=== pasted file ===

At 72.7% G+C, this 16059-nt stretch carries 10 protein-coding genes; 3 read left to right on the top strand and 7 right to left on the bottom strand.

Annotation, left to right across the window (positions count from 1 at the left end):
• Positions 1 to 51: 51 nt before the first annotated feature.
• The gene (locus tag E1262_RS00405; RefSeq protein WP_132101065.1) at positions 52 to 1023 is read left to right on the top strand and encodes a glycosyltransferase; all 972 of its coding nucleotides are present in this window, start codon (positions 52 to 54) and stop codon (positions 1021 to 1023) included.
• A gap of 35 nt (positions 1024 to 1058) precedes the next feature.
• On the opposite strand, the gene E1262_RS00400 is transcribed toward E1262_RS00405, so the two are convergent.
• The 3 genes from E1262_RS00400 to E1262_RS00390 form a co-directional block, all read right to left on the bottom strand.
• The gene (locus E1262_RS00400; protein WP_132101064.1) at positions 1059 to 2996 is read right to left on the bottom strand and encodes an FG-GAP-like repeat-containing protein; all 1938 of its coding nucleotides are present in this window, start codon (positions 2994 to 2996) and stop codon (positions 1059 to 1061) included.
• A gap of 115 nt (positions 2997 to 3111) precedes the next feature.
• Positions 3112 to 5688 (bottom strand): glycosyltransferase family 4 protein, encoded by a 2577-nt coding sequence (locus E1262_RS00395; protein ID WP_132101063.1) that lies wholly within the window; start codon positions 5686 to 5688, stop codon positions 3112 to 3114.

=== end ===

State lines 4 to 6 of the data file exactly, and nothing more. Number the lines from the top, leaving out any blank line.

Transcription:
• The gene (locus tag E1262_RS00405; RefSeq protein WP_132101065.1) at positions 52 to 1023 is read left to right on the top strand and encodes a glycosyltransferase; all 972 of its coding nucleotides are present in this window, start codon (positions 52 to 54) and stop codon (positions 1021 to 1023) included.
• A gap of 35 nt (positions 1024 to 1058) precedes the next feature.
• On the opposite strand, the gene E1262_RS00400 is transcribed toward E1262_RS00405, so the two are convergent.